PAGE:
Publish date: November 15th, 2011 by Simon & Schuster
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In the violent country of Ludania, the classes are strictly divided by the language they speak. The smallest transgression, like looking a member of a higher class in the eye while they are speaking their native tongue, results in immediate execution. Seventeen-year-old Charlaina has always been able to understand the languages of all classes, and she's spent her life trying to hide her secret. The only place she can really be free is the drug-fueled underground clubs where people go to shake off the oppressive rules of the world they live in. It's there that she meets a beautiful and mysterious boy named Max who speaks a language she's never heard before . . . and her secret is almost exposed.The Pledge was kind of refreshing, in a way. No love triangles, no insta-love, and no Mary-Sues.
Charlie is intensely attracted to Max, even though she can't be sure where his real loyalties lie. As the emergency drills give way to real crisis and the violence escalates, it becomes clear that Charlie is the key to something much bigger: her country's only chance for freedom from the terrible power of a deadly regime.
But I'll start with what I didn't like, since there's not much of it.
From reading the blurb, you know that Charlie can understand every language and that she's not supposed to. But in the book, it takes forever to actually explain that. I don't care if we technically already know it, I like elaborations, dang it! And the world of Ludania, how the Queen ruled, Ludania's past, I felt like it was revealed too late in the book. I spent all this unnecessary time wondering what the heck was going on.
In the beginning, I didn't really like the writing style. Lots of the sentences were too long and felt awkward, but it wasn't very long before I didn't think about it. I'm not sure if it's because the sentences got less awkward or because I didn't notice it anymore, but either way, I started to really like the writing.
AND NOW ONTO THE GOOD STUFF.
I don't know how Derting did it, but she made me totally understand Brooklyn. At first, I hated her. And when Charlie started to suspect that Brook was just using her for selfish purposes, (which I totally agreed with) I couldn't believe Charlie wasn't even angry about it. But then I found out about the real Brooklyn, and I was like WHOA. I GET IT. SHE'S NOT REALLY THAT MUCH OF A BITCH. I have to applaud Derting on that, considering I utterly hated Brooklyn for the first half of the book.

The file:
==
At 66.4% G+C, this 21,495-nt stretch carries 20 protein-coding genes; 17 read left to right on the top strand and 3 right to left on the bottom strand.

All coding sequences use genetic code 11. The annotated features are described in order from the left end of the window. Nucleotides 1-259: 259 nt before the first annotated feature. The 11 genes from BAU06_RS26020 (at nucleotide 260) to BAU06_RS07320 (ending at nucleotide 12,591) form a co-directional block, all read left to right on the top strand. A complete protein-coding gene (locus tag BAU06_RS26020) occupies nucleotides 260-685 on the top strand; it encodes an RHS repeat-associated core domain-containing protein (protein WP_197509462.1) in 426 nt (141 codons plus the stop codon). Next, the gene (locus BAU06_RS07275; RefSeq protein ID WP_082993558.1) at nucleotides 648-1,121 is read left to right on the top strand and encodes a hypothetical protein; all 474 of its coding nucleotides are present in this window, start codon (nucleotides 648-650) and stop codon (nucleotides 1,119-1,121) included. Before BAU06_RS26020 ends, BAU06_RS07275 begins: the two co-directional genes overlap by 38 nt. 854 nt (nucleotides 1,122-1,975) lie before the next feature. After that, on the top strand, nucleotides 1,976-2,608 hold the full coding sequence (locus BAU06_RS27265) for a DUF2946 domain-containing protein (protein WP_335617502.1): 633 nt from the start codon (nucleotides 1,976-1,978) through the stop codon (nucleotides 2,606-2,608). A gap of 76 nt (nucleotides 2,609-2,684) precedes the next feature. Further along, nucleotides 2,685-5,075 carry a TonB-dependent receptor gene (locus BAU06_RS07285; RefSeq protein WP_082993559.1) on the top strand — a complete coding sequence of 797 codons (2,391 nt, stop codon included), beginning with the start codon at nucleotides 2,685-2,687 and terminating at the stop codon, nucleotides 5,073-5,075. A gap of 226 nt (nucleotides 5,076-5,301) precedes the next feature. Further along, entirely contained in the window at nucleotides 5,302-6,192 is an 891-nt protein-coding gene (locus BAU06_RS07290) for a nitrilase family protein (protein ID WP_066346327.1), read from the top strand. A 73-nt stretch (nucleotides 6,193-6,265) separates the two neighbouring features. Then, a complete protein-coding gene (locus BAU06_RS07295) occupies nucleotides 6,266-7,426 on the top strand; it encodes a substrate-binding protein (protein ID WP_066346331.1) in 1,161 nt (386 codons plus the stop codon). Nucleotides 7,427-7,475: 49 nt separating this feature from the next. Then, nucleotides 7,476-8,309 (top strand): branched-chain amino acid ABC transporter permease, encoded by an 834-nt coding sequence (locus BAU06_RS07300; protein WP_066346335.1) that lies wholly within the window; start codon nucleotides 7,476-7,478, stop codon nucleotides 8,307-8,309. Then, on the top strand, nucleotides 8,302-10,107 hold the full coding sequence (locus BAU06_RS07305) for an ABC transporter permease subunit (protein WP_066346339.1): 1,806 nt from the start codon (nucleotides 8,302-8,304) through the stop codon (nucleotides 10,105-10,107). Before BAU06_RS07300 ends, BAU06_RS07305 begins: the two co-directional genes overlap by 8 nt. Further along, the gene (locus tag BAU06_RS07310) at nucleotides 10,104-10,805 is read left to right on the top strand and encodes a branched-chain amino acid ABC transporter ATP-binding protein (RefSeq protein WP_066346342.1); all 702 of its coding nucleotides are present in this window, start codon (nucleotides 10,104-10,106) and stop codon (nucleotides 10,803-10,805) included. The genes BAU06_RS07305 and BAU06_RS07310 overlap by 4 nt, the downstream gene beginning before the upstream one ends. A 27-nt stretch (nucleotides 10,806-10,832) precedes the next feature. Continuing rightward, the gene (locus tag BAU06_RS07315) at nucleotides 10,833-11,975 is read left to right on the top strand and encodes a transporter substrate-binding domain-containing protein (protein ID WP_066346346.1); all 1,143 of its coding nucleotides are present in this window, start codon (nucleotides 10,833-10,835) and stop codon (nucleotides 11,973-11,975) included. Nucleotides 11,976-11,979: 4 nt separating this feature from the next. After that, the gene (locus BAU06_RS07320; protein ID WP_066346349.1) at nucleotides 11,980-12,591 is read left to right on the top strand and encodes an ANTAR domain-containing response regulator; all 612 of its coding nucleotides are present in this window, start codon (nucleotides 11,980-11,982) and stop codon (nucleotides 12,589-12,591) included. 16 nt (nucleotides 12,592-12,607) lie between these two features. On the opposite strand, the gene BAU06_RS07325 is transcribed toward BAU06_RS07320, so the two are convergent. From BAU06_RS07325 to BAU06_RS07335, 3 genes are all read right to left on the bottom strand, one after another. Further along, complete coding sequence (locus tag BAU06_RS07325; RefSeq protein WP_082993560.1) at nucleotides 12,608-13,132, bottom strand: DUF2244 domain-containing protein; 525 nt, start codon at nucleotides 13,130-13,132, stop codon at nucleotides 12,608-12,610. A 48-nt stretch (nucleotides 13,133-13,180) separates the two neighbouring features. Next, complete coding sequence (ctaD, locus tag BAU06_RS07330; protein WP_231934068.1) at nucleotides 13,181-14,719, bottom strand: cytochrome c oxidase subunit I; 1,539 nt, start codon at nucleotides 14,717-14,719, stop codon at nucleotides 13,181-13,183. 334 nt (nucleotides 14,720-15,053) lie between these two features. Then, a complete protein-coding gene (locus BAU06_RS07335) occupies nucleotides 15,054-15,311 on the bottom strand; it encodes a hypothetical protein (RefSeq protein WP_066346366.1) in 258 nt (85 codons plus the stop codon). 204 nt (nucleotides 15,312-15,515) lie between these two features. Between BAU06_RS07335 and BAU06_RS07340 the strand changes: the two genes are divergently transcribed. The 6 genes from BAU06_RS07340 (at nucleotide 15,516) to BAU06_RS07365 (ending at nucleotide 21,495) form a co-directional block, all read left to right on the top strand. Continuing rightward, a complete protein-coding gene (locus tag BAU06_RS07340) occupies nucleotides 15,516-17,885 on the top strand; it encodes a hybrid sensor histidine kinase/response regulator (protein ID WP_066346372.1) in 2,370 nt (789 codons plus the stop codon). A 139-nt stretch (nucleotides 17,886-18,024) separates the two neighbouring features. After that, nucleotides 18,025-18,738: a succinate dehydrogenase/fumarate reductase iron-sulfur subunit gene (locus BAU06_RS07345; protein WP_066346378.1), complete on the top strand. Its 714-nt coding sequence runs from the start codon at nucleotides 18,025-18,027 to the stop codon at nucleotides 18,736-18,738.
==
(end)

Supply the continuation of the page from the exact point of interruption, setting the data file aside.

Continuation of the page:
Although there were times when I didn't really understand it, I loved the romance. There was no insta-love, and after the first night she met him, Charlie wasn't constantly and obsessively thinking about Max. He crept into her thoughts sometimes, but not all the time. It seemed very realistic to me. And there were things she liked and disliked about Max. He wasn't perfect, and Charlie knew that, and that just made it so realistic for me.
I also really liked Charlie as a character. She had her faults. When her city was being attacked, sure, she was worrying about her sister, but she also afraid for herself, which made her seem much more real and relateable. She was caring and strong, but she had her moments where she questioned everything. She was an awesome narrator/main character.
But by far, my favorite thing about this was the originality. Sure, the whole "rebelling against the leader" thing has been done plenty of times before, but Derting made it an idea all her own. I loved the world of Ludania, I loved how everything worked, and I loved how modern things were still incorporated into it, like restaurants and clubs.
Overall: The Pledge surprised me and then continued to surprise me. Full of originality and twists and turns, I really loved this. The characters were real, the romance were real, but the plot was definitely not something you see every day. 4.5 stars.